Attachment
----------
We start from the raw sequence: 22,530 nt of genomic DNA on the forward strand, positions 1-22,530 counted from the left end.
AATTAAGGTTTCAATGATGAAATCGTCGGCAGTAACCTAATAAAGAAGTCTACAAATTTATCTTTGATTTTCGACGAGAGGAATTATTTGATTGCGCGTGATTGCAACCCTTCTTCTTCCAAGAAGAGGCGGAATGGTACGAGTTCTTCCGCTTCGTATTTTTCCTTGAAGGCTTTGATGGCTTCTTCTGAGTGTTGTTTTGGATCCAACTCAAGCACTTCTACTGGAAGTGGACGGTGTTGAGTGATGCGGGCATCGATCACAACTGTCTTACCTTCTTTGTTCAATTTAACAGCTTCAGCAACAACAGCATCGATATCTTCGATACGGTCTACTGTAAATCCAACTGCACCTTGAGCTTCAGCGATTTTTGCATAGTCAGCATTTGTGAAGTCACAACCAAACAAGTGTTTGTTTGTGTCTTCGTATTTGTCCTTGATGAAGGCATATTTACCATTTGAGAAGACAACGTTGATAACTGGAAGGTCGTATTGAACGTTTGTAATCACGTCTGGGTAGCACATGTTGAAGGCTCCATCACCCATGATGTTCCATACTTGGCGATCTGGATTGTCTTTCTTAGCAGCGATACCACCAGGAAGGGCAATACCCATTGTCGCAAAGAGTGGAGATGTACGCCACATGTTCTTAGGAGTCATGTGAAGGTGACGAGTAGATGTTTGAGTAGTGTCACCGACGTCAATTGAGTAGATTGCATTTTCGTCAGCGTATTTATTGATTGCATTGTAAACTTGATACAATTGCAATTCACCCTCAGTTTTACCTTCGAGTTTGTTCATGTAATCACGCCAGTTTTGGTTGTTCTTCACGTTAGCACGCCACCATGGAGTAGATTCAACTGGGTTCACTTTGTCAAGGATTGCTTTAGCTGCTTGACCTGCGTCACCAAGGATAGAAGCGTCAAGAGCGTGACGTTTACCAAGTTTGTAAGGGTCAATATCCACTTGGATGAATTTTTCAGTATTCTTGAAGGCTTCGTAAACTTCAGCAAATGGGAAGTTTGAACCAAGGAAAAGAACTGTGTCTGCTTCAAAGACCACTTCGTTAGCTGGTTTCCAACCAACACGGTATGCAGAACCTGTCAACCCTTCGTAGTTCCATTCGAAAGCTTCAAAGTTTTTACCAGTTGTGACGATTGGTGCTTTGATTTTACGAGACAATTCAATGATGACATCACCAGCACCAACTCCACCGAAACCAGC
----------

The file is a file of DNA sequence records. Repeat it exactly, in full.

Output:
We start from the raw sequence: 22,530 nt of genomic DNA on the forward strand, positions 1-22,530 counted from the left end.
AATTAAGGTTTCAATGATGAAATCGTCGGCAGTAACCTAATAAAGAAGTCTACAAATTTATCTTTGATTTTCGACGAGAGGAATTATTTGATTGCGCGTGATTGCAACCCTTCTTCTTCCAAGAAGAGGCGGAATGGTACGAGTTCTTCCGCTTCGTATTTTTCCTTGAAGGCTTTGATGGCTTCTTCTGAGTGTTGTTTTGGATCCAACTCAAGCACTTCTACTGGAAGTGGACGGTGTTGAGTGATGCGGGCATCGATCACAACTGTCTTACCTTCTTTGTTCAATTTAACAGCTTCAGCAACAACAGCATCGATATCTTCGATACGGTCTACTGTAAATCCAACTGCACCTTGAGCTTCAGCGATTTTTGCATAGTCAGCATTTGTGAAGTCACAACCAAACAAGTGTTTGTTTGTGTCTTCGTATTTGTCCTTGATGAAGGCATATTTACCATTTGAGAAGACAACGTTGATAACTGGAAGGTCGTATTGAACGTTTGTAATCACGTCTGGGTAGCACATGTTGAAGGCTCCATCACCCATGATGTTCCATACTTGGCGATCTGGATTGTCTTTCTTAGCAGCGATACCACCAGGAAGGGCAATACCCATTGTCGCAAAGAGTGGAGATGTACGCCACATGTTCTTAGGAGTCATGTGAAGGTGACGAGTAGATGTTTGAGTAGTGTCACCGACGTCAATTGAGTAGATTGCATTTTCGTCAGCGTATTTATTGATTGCATTGTAAACTTGATACAATTGCAATTCACCCTCAGTTTTACCTTCGAGTTTGTTCATGTAATCACGCCAGTTTTGGTTGTTCTTCACGTTAGCACGCCACCATGGAGTAGATTCAACTGGGTTCACTTTGTCAAGGATTGCTTTAGCTGCTTGACCTGCGTCACCAAGGATAGAAGCGTCAAGAGCGTGACGTTTACCAAGTTTGTAAGGGTCAATATCCACTTGGATGAATTTTTCAGTATTCTTGAAGGCTTCGTAAACTTCAGCAAATGGGAAGTTTGAACCAAGGAAAAGAACTGTGTCTGCTTCAAAGACCACTTCGTTAGCTGGTTTCCAACCAACACGGTATGCAGAACCTGTCAACCCTTCGTAGTTCCATTCGAAAGCTTCAAAGTTTTTACCAGTTGTGACGATTGGTGCTTTGATTTTACGAGACAATTCAATGATGACATCACCAGCACCAACTCCACCGAAACCAGC